But XPress 5.0’s most-significant new addition is its Web-content authoring tools. XPress 5.0 now offers the option of creating a Web document, whose content can be made interactive, and exported as HTML either for immediate posting online, or for fine-tuning in an HTML editor such as Dreamweaver. Interactive-content creation tools include those for form boxes, buttons (radio and image), pop-up menus, lists, and check boxes. It can also create hyperlinks, anchors and rollovers. These features can be used in tandem with the XPress’ regular layout tools, to give WYSIWYG Web-page design. I’m no HTML cruncher, so I got our in-house webmaster to run her eye over the HTML that XPress 5.0 creates, and she assures me that its clean and more than adequate. Another plus with XPress 5.0’s Web functionality is that, when a page is saved for Web, it automatically transforms TIFFs into JPEGs or GIFs. There’s no doubt that these new Web tools add value to XPress 5.0, yet this begs the question: “For whom?”. XPress users who are newcomers to Web-content creation will be able to build a site quicker using XPress 5.0 than any other tool. But how many DTP professionals are there who double-up as Web-content creators, or who wish to? Not nearly as many as those who will wish to repurpose existing XPress-generated print content as Web content. In 5.0, doing so is wonderfully simple: a print XPress document is drag-&-dropped onto an empty Web document, and can then be exported. Crucially, it allows all text to remain selectable after HTML conversion, meaning text and headings are searchable on browsers. Text that has to retain its integrity (corporate logos, for example) can be exported as a GIF or JPEG. XPress 5.0 also automatically transforms TIFs and EPSs into QuickTime JPGs and GIFs. This ability to easily repurpose print content for Web use is ideal for those wishing to post archive print content online with a minimum of time and fuss. XPress 5.0 also allows content to be imported and exported with XML tags, thanks to the bundled avenue.Quark XML engine. This allows the output of copy to the Web, ebooks, or wireless devices. So what else has Quark been working on these past four years? Encouragingly, there’s a host of less-heralded improvements and new features that may prove to be as valuable to usersas the new Web tools. Foremost among these is the addition of contextual menus, something that always gives a productivity boost. Another interface change can be seen in Preferences, which has been rearranged so that items are corralled in a scrollable list, instead of the less-handy tabbed-folders format. There’s also a better Find/Change, which adds coloured text to its list of searchable items. Another great little enhancement is the ability to fit a box to an image, meaning no more time-consuming tweaking at 800 per cent. Handily, images can also be centred in a box, although I’m not sure I’ll ever be using the Fit Image to Box Disproportionally feature. Two further enhancement are that EPS images can also now be saved in RGB or CMYK, and that the Index feature can now cross-reference styles from Style Sheets. And then there’s the ability to export a document as a PDF – this is a big deal. It’s good to see that Quark has taken some trouble to offer users extensive control over PDF attributes, both in the appearance and printability of the file, as well as its multimedia structure – including the ability to add hyperlinks. The trouble is, XPress 5.0 doesn’t come bundled with either Adobe Distiller as a stand-alone product, or with it bundled in Adobe Acrobat 5.0. Quark assumes that either you’ve already got it, or are quite happy to buy it. Given that QuarkXPress 5.0 is almost twice the price of InDesign 2.0, this could prove to be a costly assumption. 5.0’s lack of support for OpenType fonts is something the company should also address sooner rather than later. One thing I was amazed to find Quark hadn’t improved was its stupidly outsized Tabs window – it still hogs the screen with its useless acres of white nothingness. Another small-but-irritating omission is its lack of a smart underlining tool: uselessly, it still slices through descenders. What’s doubly annoying about this is that I emailed Quark’s technical department two years ago alerting them to this, and was assured it “would be taken care of”. Following the debacle of XPress 4.0, Quark made a great show of promising that 5.0 would be bug-free. It isn’t, because the Show Clipboard command regularly crashes the app. A four-year lead time between versions is more than enough time to make at least all menu items stable. One last gripe – XPress 5.0 comes with a PDF manual, which is just a ruse to pass the cost of a printed manual onto consumers (who spend valuable ink, paper and time printing it out). XPress 5.0 costs £1,095 as it is. At least give us a manual guiding us through new features.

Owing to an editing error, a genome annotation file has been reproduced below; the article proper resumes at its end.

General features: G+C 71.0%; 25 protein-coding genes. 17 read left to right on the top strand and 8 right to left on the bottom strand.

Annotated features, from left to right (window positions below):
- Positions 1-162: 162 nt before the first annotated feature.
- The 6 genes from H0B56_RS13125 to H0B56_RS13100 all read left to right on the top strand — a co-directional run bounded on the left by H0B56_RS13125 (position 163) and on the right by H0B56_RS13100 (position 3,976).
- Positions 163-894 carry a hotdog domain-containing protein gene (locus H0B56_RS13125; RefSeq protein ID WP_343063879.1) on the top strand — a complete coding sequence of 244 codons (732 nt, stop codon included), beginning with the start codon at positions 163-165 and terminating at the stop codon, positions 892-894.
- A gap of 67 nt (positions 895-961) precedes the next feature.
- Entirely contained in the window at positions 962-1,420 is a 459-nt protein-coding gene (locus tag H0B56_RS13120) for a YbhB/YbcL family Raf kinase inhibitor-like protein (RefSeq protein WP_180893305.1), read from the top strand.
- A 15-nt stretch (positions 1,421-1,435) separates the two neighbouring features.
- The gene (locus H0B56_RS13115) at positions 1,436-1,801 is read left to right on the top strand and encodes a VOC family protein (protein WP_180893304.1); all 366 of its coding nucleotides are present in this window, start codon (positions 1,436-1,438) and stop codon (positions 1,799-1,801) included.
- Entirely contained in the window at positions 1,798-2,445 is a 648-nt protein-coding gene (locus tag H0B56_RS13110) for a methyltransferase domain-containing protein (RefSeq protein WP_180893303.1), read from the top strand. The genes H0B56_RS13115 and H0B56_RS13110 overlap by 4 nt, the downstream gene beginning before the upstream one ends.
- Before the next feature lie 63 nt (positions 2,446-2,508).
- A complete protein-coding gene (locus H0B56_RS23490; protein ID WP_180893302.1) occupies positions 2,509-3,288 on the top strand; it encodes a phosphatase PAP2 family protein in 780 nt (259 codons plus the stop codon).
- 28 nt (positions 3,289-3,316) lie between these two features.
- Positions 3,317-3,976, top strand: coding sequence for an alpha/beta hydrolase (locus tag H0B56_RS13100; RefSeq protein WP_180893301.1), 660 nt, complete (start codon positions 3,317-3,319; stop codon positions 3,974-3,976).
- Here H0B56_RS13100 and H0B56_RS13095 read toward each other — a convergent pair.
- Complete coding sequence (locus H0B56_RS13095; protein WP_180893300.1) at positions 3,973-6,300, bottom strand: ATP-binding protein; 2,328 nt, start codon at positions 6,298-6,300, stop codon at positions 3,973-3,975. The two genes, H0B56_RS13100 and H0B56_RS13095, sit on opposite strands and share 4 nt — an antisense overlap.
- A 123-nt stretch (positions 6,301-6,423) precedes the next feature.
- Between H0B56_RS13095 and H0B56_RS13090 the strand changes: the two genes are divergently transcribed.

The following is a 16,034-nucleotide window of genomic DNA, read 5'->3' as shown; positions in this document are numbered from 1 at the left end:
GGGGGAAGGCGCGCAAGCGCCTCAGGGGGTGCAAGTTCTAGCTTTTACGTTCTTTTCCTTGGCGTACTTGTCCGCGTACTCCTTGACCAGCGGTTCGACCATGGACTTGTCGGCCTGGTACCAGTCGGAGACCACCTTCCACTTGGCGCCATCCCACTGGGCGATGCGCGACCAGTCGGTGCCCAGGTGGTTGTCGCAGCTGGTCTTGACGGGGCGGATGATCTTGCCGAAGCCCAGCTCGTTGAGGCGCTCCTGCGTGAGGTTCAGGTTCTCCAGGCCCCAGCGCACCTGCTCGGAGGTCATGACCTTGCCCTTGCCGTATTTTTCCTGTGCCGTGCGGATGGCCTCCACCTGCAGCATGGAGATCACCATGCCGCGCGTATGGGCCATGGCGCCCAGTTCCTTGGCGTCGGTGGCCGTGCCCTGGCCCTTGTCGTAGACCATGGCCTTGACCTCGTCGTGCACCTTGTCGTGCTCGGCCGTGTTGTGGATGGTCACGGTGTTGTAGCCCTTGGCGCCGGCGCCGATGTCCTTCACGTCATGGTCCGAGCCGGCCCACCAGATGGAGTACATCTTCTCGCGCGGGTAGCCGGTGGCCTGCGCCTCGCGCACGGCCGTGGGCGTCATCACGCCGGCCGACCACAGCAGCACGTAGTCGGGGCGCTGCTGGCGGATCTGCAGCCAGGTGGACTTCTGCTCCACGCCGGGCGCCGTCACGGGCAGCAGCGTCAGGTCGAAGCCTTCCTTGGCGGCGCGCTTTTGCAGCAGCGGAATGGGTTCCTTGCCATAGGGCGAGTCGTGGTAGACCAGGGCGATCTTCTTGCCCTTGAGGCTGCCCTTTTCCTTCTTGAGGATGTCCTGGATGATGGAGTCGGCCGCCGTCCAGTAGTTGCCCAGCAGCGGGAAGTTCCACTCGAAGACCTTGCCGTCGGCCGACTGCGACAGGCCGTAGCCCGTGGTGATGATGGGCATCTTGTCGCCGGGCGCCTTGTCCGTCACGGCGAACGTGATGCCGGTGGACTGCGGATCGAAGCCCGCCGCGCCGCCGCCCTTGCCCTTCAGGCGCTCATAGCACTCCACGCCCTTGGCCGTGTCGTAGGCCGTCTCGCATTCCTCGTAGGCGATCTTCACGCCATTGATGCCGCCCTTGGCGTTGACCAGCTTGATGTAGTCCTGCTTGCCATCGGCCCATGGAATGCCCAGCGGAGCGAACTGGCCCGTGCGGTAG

It’s crunch time for XPress users. Do you stay with 4.0, upgrade to 5.0, or make the switch to InDesign 2.0? If you stay, you get undoubtedly the best version of XPress to date. It’s easier to use, promotes greater productivity and boasts powerful Web-design features. But the rub is, it won’t run in OS X, and has no multiple undos. Quark is equivocal about when XPress for OS X will appear. Worryingly, the company has told Macworld that it’s unsure whether to release XPress for OS X as a free upgrade with no extra features, or as a paid-for upgrade offering new functionality. Neither has it decided whether the app will be Carbonized (so it works in OS X and Classic) or be an OS X-only Cocoa version. If it’s yet to determine this preliminary stuff then – given Quark’s record – it could be two or three years before an OS X version ships. That’s ages to be without the significant performance benefits offered by Mac OS X. Your choices are to buy 5.0, and hope the OS X version is free, or bite the bullet and wait for what may be ages. The choice to buy should be determined by how much you need 5.0’s Web functionality. If this is largely an irrelevance, then XPress 5.0 is more like XPress 4.2: an overpriced (£328) collection of interface and feature enhancements: you are as likely to derive as much benefit from the Fit Box to Picture command as the entire collection of Web features. The other choice is whether to stick with XPress at all. The key argument against moving to InDesign 2.0 is that, unless you’re familiar with Photoshop, the learning curve will be steep, and that buying InDesign 2.0 will be more expensive than upgrading XPress – although only £241 more expensive. The stand-alone XPress 5.0, meanwhile, is £1,095. But significantly, unlike InDesign 2.0, XPress 5.0 does not have multiple undos, and isn’t Carbonized. Unlike with XPress, InDesign 2.0 means no toggling between Classic and OS X. It also comes bundled with its own PDF exporter, and dovetails excellently with Adobe’s other Carbonized big-hitters, Illustrator 10 and Photoshop 7.0. Many publications are planning to move to a PDF-driven computer-to-plate production process, and there’s little denying that InDesign 2.0 is currently better placed than XPress 5.0 to take advantage of this seismic shift in work practices. More than ever, it was imperative that Quark made XPress 5.0 a must-buy product – yet unless you’re a Web head, it isn’t. The time and money Quark spent adding the Web functionality would have been far better spent Carbonizing the application, adding an own-brand PDF creator, and paying for a pile of the best print-productivity XTensions to be bundled with it (such as the handy AppleScript menu). The XPress 5.0 logo is a water lily, which Quark chose because “it has long been seen as a symbol of rebirth and renewal”. With XPress 5.0, it has committed the ultimate irony: gilding the lily.